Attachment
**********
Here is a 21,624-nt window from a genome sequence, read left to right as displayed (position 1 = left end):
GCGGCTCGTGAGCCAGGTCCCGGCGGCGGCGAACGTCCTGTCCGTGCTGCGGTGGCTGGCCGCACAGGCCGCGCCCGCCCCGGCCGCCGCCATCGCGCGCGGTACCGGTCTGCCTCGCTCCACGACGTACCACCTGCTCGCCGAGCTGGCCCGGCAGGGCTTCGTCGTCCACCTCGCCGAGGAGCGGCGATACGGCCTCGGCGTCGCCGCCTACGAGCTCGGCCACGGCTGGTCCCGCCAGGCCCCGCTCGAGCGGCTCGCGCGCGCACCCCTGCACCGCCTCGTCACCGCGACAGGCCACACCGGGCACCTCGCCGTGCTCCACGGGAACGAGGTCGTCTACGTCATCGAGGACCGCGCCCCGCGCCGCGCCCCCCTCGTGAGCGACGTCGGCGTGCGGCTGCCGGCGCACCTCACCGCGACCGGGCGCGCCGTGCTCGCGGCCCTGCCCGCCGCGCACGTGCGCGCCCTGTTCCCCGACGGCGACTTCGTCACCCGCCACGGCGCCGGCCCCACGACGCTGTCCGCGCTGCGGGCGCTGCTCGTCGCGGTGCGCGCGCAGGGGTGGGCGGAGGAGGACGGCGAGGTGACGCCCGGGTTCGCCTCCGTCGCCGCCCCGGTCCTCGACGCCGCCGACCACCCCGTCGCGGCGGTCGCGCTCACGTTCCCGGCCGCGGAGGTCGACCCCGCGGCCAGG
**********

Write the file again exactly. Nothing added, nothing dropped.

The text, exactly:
Here is a 21,624-nt window from a genome sequence, read left to right as displayed (position 1 = left end):
GCGGCTCGTGAGCCAGGTCCCGGCGGCGGCGAACGTCCTGTCCGTGCTGCGGTGGCTGGCCGCACAGGCCGCGCCCGCCCCGGCCGCCGCCATCGCGCGCGGTACCGGTCTGCCTCGCTCCACGACGTACCACCTGCTCGCCGAGCTGGCCCGGCAGGGCTTCGTCGTCCACCTCGCCGAGGAGCGGCGATACGGCCTCGGCGTCGCCGCCTACGAGCTCGGCCACGGCTGGTCCCGCCAGGCCCCGCTCGAGCGGCTCGCGCGCGCACCCCTGCACCGCCTCGTCACCGCGACAGGCCACACCGGGCACCTCGCCGTGCTCCACGGGAACGAGGTCGTCTACGTCATCGAGGACCGCGCCCCGCGCCGCGCCCCCCTCGTGAGCGACGTCGGCGTGCGGCTGCCGGCGCACCTCACCGCGACCGGGCGCGCCGTGCTCGCGGCCCTGCCCGCCGCGCACGTGCGCGCCCTGTTCCCCGACGGCGACTTCGTCACCCGCCACGGCGCCGGCCCCACGACGCTGTCCGCGCTGCGGGCGCTGCTCGTCGCGGTGCGCGCGCAGGGGTGGGCGGAGGAGGACGGCGAGGTGACGCCCGGGTTCGCCTCCGTCGCCGCCCCGGTCCTCGACGCCGCCGACCACCCCGTCGCGGCGGTCGCGCTCACGTTCCCGGCCGCGGAGGTCGACCCCGCGGCCAGG